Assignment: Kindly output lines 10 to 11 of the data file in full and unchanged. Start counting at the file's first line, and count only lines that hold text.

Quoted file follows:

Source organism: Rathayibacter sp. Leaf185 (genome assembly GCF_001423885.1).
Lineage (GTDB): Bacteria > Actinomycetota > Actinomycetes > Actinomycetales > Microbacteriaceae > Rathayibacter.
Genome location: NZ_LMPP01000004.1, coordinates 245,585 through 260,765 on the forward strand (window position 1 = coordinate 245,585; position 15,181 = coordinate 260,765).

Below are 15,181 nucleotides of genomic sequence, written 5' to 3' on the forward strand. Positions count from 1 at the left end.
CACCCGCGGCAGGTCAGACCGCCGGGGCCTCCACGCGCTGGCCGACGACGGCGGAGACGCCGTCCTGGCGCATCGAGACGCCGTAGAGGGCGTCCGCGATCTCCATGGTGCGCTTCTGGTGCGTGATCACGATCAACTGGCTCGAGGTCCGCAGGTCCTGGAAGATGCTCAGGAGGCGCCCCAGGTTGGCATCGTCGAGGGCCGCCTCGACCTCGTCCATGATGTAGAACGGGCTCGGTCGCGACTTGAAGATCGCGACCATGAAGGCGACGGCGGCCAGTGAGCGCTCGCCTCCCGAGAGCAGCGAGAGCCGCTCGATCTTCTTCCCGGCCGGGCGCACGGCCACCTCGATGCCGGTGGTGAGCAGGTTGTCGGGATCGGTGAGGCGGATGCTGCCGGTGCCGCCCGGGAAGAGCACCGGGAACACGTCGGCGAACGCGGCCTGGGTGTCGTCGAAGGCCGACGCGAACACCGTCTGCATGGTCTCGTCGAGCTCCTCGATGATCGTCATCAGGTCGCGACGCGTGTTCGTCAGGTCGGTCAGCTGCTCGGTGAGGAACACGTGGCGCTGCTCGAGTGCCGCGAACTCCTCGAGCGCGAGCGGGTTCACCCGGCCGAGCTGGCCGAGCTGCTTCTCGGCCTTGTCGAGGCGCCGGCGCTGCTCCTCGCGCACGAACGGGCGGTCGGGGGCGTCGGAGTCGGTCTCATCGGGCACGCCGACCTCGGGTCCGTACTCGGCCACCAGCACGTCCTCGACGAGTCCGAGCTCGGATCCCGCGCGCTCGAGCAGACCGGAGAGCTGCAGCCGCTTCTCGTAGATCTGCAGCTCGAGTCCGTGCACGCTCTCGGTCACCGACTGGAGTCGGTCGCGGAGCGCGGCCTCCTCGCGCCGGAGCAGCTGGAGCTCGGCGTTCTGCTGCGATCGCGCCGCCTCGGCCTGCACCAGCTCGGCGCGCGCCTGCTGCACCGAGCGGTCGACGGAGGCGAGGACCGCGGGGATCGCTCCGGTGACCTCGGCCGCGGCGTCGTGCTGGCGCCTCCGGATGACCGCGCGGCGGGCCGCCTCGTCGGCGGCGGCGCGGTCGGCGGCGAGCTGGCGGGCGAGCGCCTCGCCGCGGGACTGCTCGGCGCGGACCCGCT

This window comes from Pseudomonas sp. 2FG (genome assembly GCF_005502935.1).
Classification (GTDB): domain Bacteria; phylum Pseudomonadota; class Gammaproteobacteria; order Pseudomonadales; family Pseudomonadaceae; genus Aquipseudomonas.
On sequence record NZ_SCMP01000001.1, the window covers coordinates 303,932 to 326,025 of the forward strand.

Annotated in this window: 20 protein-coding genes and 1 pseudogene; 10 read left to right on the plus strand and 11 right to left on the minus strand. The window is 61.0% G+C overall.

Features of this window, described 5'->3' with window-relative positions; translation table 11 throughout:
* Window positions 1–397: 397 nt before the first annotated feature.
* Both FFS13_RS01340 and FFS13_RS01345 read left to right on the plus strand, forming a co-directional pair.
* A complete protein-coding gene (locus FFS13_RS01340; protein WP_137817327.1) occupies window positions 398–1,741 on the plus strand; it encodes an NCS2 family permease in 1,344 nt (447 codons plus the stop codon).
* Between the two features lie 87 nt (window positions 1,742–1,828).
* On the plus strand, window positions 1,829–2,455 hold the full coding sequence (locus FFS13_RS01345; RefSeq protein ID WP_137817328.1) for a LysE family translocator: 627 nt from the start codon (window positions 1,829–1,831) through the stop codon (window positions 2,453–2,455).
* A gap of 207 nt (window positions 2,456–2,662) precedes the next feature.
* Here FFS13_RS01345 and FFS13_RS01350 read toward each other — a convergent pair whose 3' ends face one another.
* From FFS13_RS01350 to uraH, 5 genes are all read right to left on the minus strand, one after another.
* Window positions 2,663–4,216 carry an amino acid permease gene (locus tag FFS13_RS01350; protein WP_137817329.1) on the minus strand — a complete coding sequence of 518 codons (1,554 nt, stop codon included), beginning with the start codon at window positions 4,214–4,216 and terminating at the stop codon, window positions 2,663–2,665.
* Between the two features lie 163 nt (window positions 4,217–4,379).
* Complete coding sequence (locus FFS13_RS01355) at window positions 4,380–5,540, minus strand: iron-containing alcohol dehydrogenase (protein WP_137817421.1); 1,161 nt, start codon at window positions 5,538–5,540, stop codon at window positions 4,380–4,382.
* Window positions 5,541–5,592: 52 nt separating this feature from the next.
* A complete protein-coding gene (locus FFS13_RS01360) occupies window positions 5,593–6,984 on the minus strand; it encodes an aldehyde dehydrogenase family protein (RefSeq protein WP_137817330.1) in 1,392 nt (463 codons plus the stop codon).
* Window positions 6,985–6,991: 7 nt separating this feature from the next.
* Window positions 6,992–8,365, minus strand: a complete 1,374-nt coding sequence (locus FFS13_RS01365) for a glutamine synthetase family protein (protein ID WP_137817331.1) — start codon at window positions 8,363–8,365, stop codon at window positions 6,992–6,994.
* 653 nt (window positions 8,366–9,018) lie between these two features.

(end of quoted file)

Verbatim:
Features of this window, described 5'->3' with window-relative positions; translation table 11 throughout:
* Window positions 1–397: 397 nt before the first annotated feature.